Wireless Carrier Abuse Of Location Data Makes The Facebook, Cambridge Scandal Look Like Amateur Hour
from the we-need-outrage-symmetry dept
As we’ve noted a few times now, however bad the recent Facebook and Cambridge Analytica scandal was, the nation’s broadband providers have routinely been engaged in much worse behavior for decades. Yes, the Cambridge and Facebook scandal was bad (especially Facebook threatening to sue news outlets that exposed it), but the behavior they were engaging in is the norm, not the exception. And watching people quit Facebook while still using a stock cellphone (which lets carriers track your every online whim and offline movement) was arguably comedic.
As the recent Securus and LocationSmart scandal highlights, wireless carriers pretty routinely sell your location data to a laundry list of companies, governments, and organizations with only fleeting oversight. And while some lawmakers are pressuring the FCC to more closely investigate the scandal (which resulted in the exposure of wireless location data of some 200 million users in the U.S. and Canada), few expect the same FCC that just killed net neutrality to actually do anything about it.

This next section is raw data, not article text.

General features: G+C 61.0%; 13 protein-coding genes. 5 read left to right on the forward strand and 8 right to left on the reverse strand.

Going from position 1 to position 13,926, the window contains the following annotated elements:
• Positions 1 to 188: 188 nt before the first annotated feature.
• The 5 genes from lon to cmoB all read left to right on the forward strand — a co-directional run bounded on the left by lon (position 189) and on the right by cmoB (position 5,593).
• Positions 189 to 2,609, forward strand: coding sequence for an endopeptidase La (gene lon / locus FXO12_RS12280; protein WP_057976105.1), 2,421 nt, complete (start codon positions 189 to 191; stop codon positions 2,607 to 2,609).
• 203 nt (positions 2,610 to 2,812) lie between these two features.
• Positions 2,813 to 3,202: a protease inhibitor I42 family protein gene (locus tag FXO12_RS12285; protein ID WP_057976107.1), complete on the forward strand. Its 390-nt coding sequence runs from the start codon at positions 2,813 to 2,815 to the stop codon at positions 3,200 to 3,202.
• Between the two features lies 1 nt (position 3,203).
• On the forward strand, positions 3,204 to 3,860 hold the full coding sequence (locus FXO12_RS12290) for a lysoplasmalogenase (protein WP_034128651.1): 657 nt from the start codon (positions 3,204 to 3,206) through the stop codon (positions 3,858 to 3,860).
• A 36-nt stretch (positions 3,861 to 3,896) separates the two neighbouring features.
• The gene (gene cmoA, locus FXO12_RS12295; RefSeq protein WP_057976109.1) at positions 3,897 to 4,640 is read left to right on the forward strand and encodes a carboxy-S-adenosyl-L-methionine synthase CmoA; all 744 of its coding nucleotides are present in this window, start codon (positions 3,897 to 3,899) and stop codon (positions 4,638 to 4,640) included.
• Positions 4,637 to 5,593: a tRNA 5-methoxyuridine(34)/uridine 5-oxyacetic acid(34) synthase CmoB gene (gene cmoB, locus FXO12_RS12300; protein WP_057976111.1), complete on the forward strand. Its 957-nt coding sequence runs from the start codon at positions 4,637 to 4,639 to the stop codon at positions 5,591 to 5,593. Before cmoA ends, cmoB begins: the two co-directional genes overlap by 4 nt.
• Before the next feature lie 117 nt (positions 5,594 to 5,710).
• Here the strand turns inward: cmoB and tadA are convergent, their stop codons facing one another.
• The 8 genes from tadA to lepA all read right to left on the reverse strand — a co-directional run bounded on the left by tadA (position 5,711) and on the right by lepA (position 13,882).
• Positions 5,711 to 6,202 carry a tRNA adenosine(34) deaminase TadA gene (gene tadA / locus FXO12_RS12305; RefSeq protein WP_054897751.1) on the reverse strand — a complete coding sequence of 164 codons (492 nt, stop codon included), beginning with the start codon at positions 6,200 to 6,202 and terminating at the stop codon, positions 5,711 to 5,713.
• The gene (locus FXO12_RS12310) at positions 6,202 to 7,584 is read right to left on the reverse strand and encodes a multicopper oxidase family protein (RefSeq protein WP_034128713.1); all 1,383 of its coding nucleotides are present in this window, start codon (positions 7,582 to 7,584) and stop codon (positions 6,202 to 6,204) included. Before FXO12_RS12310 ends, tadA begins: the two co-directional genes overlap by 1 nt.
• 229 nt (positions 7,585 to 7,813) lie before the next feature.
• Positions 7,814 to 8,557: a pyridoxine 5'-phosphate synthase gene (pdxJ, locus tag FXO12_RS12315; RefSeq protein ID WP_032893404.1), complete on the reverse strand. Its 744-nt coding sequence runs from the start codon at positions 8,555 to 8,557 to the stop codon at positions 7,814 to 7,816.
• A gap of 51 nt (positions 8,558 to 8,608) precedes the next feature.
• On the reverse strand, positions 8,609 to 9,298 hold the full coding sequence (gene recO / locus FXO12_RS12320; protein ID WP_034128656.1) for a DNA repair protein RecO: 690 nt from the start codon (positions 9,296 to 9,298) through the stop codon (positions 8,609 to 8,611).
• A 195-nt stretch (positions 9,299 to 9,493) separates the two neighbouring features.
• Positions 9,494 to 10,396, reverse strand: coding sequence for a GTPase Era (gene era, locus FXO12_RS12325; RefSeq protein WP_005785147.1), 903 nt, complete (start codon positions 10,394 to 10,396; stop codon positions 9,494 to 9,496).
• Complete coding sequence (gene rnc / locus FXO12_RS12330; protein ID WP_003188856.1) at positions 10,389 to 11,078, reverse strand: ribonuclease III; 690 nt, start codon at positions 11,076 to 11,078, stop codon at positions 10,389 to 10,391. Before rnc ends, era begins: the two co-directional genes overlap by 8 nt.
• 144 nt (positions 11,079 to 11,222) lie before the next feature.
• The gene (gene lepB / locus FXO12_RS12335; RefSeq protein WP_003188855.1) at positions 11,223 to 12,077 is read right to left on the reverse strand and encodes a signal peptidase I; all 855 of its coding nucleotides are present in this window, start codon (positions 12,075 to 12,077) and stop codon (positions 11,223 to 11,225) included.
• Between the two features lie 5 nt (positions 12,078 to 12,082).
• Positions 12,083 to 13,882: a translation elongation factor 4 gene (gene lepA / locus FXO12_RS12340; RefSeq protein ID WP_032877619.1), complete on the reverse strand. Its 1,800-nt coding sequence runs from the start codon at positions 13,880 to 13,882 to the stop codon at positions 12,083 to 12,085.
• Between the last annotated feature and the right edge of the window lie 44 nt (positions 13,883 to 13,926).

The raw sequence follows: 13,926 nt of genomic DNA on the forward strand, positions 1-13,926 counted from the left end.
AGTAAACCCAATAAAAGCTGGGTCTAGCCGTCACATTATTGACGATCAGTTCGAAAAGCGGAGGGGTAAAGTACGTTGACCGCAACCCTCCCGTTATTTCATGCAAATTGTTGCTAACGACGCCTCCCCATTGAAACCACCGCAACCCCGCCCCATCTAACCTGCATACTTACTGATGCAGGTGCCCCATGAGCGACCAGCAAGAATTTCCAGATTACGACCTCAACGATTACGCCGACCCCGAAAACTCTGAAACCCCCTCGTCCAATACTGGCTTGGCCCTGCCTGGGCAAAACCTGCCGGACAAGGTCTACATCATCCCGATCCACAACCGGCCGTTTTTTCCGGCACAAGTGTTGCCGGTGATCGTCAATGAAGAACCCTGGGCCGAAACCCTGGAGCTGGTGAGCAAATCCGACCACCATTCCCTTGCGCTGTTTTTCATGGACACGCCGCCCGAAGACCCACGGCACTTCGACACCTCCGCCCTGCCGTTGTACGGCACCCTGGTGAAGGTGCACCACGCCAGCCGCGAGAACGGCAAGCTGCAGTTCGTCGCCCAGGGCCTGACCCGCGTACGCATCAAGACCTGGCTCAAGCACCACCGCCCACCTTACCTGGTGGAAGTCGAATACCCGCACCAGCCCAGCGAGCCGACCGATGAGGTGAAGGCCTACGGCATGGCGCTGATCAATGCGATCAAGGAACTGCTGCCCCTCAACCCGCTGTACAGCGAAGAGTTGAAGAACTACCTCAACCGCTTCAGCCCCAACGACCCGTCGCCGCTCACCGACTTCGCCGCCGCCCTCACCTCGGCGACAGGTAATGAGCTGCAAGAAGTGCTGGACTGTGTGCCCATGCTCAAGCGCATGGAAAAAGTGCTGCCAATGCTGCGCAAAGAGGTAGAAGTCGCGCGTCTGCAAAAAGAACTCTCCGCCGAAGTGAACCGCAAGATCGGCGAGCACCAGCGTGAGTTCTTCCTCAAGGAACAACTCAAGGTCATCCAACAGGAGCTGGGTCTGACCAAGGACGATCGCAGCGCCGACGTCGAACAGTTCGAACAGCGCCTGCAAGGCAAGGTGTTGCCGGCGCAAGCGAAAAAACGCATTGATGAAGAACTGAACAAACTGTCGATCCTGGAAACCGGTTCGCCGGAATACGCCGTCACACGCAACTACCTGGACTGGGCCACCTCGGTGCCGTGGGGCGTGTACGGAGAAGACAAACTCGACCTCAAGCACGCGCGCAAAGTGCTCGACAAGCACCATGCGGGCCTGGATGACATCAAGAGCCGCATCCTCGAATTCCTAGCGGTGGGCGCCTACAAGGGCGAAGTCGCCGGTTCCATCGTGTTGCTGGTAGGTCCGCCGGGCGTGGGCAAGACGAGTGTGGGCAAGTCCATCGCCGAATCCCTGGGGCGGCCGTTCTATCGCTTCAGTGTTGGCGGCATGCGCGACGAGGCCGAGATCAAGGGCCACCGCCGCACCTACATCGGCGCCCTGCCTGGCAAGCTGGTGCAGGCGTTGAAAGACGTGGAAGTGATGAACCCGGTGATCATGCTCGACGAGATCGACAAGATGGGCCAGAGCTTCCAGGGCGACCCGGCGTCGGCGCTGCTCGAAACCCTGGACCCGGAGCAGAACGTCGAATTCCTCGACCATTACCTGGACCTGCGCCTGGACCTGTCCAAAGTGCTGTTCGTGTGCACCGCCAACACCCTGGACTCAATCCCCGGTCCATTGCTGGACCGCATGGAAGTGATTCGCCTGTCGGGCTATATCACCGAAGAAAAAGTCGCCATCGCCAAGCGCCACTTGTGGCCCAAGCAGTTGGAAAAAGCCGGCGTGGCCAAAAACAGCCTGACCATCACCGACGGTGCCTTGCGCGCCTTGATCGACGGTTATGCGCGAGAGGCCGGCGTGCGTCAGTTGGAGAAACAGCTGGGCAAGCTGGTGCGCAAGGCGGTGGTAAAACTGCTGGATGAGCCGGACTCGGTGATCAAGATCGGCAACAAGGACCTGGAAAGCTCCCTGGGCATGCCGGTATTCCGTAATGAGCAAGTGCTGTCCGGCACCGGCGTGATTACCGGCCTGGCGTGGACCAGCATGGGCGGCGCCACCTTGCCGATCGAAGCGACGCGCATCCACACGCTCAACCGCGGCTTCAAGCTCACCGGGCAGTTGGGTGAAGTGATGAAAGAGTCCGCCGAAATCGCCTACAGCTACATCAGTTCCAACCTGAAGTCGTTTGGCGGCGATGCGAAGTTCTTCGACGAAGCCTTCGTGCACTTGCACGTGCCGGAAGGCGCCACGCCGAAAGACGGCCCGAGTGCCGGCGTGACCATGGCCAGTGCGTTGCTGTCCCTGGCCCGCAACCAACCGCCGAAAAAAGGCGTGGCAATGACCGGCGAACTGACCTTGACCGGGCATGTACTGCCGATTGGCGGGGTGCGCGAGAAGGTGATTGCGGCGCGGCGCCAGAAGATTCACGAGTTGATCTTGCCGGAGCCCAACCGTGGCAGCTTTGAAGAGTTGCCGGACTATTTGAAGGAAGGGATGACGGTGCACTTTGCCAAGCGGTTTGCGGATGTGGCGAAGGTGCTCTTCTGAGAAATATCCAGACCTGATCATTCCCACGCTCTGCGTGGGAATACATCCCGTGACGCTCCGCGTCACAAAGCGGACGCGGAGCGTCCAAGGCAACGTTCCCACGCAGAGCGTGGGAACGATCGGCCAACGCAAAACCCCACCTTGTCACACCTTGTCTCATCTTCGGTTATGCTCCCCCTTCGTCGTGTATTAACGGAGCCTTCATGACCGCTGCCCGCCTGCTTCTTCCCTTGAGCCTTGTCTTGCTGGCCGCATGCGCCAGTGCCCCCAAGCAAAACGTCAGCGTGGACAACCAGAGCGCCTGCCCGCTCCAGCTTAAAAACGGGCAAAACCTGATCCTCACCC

When the previous FCC tried to pass some pretty modest privacy protections last year requiring that ISPs be more transparent about all of this, ISPs quickly took advantage of a cash-compromised Congress to scuttle those protections before they could even take effect:
Sorry to beat a dead horse, but @FCC's 2016 broadband #privacy rules would have required opt-in consent from customers 2 share cell phone location information. This Congress REPEALED those rules, w. all Senate Rs & all but 15 House Rs voting 4 repeal. https://t.co/LbawV3d5up
— Gigi Sohn (@gigibsohn) May 22, 2018
This collective apathy to routine telecom sector privacy abuses has been going on for decades. You might recall that multiple ISPs were accused years ago of collecting and selling consumer clickstream data. When they were pressed for details, many simply either denied doing it or refused to respond. As more sophisticated network gear like deep-packet inspection emerged, ISPs began tracking and selling your online browsing habits down to the millisecond, some even charging users extra if they wanted to protect their own privacy.
But things got immeasurably more profitable once wireless carriers began tracking user location data, which they now sell to everyone from urban planners to government agencies. Companies like Verizon Wireless were subsequently caught covertly modifying wireless user data packets to track users around the internet without telling them. It took security researchers two years to even discover this was happening and another six months of public shame before Verizon even provided an opt out option (a more powerful version of the tech is now being used by Verizon’s Oath advertising brand).